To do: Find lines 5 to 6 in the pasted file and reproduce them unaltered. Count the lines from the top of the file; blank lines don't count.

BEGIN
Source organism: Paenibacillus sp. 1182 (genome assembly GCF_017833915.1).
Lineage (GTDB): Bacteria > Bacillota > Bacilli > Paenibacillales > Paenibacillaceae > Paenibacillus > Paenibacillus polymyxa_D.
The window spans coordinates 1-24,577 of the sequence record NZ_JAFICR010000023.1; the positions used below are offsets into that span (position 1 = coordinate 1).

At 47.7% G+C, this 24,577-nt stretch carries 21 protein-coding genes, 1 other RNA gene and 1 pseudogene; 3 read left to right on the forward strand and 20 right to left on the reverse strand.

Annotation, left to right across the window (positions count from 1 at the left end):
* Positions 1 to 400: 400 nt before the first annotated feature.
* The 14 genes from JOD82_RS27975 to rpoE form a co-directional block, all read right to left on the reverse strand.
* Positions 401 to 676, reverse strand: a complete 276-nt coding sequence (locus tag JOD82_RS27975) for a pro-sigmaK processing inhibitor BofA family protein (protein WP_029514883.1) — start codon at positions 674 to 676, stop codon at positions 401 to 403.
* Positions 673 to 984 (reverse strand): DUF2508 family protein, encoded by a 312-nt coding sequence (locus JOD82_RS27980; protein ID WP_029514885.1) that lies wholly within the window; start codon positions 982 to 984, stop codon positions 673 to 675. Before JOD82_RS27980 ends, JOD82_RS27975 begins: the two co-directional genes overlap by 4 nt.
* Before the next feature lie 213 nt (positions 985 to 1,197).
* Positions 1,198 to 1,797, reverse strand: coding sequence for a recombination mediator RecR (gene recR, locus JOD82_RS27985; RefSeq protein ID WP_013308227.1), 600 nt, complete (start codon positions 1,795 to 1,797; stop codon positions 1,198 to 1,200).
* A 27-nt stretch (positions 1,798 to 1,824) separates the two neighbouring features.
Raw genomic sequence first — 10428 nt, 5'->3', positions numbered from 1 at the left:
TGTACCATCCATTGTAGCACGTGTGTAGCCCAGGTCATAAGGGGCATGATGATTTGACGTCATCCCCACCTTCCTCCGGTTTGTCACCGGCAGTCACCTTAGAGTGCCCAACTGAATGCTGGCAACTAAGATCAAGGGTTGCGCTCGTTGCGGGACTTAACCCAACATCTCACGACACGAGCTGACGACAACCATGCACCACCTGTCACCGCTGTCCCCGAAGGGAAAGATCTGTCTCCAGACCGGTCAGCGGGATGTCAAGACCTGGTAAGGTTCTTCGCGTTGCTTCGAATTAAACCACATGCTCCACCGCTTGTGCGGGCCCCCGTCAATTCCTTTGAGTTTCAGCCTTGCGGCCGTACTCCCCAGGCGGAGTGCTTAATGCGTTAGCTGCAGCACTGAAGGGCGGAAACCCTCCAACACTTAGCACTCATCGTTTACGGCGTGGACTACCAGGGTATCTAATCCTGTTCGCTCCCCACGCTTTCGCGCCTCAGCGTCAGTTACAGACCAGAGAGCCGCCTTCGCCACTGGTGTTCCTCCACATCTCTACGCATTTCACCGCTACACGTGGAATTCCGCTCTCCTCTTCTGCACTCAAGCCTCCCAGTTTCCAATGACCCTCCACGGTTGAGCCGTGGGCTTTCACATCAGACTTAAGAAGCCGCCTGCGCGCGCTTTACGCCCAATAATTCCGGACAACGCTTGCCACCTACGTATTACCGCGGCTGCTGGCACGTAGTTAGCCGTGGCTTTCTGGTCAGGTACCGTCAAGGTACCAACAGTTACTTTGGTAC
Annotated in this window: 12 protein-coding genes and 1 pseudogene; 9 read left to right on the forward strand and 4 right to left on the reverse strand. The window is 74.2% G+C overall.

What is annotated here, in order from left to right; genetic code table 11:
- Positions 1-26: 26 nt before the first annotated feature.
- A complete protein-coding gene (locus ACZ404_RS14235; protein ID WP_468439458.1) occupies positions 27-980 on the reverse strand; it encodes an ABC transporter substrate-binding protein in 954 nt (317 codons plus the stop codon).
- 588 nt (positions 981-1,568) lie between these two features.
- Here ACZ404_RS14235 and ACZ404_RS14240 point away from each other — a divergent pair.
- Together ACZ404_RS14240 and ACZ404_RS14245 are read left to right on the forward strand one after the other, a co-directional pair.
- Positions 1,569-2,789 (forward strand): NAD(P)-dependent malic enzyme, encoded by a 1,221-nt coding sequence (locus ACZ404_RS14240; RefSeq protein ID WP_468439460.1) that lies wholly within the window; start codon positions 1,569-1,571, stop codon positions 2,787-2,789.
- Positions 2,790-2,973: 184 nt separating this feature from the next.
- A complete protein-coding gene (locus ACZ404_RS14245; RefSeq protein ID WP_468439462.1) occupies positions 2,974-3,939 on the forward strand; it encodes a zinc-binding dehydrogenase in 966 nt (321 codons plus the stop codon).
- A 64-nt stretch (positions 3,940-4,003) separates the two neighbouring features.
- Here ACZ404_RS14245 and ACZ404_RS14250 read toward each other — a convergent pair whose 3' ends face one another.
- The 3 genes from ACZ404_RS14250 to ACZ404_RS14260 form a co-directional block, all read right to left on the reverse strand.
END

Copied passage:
Annotation, left to right across the window (positions count from 1 at the left end):
* Positions 1 to 400: 400 nt before the first annotated feature.